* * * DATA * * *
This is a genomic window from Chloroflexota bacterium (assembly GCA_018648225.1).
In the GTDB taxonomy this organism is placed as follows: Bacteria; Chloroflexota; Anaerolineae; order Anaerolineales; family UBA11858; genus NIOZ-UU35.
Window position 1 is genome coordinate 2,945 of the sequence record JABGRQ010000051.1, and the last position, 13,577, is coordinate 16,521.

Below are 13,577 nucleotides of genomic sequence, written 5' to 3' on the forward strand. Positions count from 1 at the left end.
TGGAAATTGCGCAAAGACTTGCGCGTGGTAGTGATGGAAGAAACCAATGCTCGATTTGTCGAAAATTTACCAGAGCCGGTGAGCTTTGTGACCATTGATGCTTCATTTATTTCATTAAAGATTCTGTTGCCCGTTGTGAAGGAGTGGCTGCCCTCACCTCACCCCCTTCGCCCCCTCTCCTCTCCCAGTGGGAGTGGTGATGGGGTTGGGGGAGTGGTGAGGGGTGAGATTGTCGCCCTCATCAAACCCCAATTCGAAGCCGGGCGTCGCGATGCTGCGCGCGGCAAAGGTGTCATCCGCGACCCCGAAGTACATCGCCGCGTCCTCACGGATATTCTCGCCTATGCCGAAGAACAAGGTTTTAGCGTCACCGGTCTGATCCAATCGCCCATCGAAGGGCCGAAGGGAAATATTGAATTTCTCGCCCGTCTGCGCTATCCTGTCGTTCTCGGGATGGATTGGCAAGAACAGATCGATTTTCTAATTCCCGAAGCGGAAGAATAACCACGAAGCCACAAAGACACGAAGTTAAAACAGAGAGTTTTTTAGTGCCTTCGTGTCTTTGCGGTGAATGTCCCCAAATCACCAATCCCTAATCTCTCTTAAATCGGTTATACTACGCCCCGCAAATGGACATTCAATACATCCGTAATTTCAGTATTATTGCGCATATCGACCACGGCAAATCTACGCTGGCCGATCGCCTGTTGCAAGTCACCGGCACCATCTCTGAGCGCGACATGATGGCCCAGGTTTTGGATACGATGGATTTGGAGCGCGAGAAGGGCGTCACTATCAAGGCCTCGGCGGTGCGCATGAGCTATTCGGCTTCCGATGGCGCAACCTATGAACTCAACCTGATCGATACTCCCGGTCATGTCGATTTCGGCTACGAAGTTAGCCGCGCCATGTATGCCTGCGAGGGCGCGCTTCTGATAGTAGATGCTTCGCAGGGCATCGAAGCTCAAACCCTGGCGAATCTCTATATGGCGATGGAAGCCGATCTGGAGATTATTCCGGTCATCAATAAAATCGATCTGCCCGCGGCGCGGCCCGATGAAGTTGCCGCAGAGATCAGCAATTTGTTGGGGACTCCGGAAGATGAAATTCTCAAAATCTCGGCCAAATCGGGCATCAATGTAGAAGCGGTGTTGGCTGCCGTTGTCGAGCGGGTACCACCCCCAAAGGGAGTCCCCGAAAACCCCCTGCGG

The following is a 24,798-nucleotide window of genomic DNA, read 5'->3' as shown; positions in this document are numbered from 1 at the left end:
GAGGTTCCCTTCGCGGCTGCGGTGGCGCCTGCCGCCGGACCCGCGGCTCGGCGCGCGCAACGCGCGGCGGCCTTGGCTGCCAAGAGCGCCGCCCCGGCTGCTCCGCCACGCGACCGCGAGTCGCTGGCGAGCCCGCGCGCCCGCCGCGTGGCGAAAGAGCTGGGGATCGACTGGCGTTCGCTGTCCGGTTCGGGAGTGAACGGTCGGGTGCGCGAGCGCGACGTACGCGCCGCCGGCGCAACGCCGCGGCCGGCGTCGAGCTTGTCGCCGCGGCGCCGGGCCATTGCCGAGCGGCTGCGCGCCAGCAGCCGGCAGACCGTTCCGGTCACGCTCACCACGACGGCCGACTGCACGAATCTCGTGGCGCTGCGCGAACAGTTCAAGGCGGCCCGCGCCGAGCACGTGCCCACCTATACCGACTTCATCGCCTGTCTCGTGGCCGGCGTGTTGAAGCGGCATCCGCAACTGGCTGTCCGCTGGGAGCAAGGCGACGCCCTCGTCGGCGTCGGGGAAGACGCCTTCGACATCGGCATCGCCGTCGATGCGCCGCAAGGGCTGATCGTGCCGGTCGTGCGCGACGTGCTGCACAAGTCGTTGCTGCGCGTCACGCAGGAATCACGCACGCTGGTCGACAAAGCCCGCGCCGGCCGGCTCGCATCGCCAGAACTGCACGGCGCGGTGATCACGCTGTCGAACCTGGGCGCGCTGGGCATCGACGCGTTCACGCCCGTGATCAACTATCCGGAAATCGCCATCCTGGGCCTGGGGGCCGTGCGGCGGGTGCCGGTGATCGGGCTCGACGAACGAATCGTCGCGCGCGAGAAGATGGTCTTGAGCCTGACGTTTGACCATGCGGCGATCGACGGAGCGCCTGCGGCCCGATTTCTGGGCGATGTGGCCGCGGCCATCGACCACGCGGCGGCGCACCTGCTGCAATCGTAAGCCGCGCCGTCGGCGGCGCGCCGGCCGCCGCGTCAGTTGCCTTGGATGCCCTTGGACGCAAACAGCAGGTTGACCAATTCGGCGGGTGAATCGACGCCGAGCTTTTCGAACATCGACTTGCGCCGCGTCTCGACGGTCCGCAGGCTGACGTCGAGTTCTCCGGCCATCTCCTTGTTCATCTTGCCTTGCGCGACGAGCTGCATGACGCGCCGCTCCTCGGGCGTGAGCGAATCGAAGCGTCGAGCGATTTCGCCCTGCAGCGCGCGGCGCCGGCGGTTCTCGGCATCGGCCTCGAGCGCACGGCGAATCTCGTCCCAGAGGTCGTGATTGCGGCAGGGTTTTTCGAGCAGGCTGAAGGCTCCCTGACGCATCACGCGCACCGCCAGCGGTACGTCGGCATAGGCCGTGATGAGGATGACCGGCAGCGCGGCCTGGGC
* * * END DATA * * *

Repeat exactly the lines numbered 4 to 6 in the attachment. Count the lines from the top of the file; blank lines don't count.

Below are 13,577 nucleotides of genomic sequence, written 5' to 3' on the forward strand. Positions count from 1 at the left end.
TGGAAATTGCGCAAAGACTTGCGCGTGGTAGTGATGGAAGAAACCAATGCTCGATTTGTCGAAAATTTACCAGAGCCGGTGAGCTTTGTGACCATTGATGCTTCATTTATTTCATTAAAGATTCTGTTGCCCGTTGTGAAGGAGTGGCTGCCCTCACCTCACCCCCTTCGCCCCCTCTCCTCTCCCAGTGGGAGTGGTGATGGGGTTGGGGGAGTGGTGAGGGGTGAGATTGTCGCCCTCATCAAACCCCAATTCGAAGCCGGGCGTCGCGATGCTGCGCGCGGCAAAGGTGTCATCCGCGACCCCGAAGTACATCGCCGCGTCCTCACGGATATTCTCGCCTATGCCGAAGAACAAGGTTTTAGCGTCACCGGTCTGATCCAATCGCCCATCGAAGGGCCGAAGGGAAATATTGAATTTCTCGCCCGTCTGCGCTATCCTGTCGTTCTCGGGATGGATTGGCAAGAACAGATCGATTTTCTAATTCCCGAAGCGGAAGAATAACCACGAAGCCACAAAGACACGAAGTTAAAACAGAGAGTTTTTTAGTGCCTTCGTGTCTTTGCGGTGAATGTCCCCAAATCACCAATCCCTAATCTCTCTTAAATCGGTTATACTACGCCCCGCAAATGGACATTCAATACATCCGTAATTTCAGTATTATTGCGCATATCGACCACGGCAAATCTACGCTGGCCGATCGCCTGTTGCAAGTCACCGGCACCATCTCTGAGCGCGACATGATGGCCCAGGTTTTGGATACGATGGATTTGGAGCGCGAGAAGGGCGTCACTATCAAGGCCTCGGCGGTGCGCATGAGCTATTCGGCTTCCGATGGCGCAACCTATGAACTCAACCTGATCGATACTCCCGGTCATGTCGATTTCGGCTACGAAGTTAGCCGCGCCATGTATGCCTGCGAGGGCGCGCTTCTGATAGTAGATGCTTCGCAGGGCATCGAAGCTCAAACCCTGGCGAATCTCTATATGGCGATGGAAGCCGATCTGGAGATTATTCCGGTCATCAATAAAATCGATCTGCCCGCGGCGCGGCCCGATGAAGTTGCCGCAGAGATCAGCAATTTGTTGGGGACTCCGGAAGATGAAATTCTCAAAATCTCGGCCAAATCGGGCATCAATGTAGAAGCGGTGTTGGCTGCCGTTGTCGAGCGGGTACCACCCCCAAAGGGAGTCCCCGAAAACCCCCTGCGG

The following is a 24,798-nucleotide window of genomic DNA, read 5'->3' as shown; positions in this document are numbered from 1 at the left end: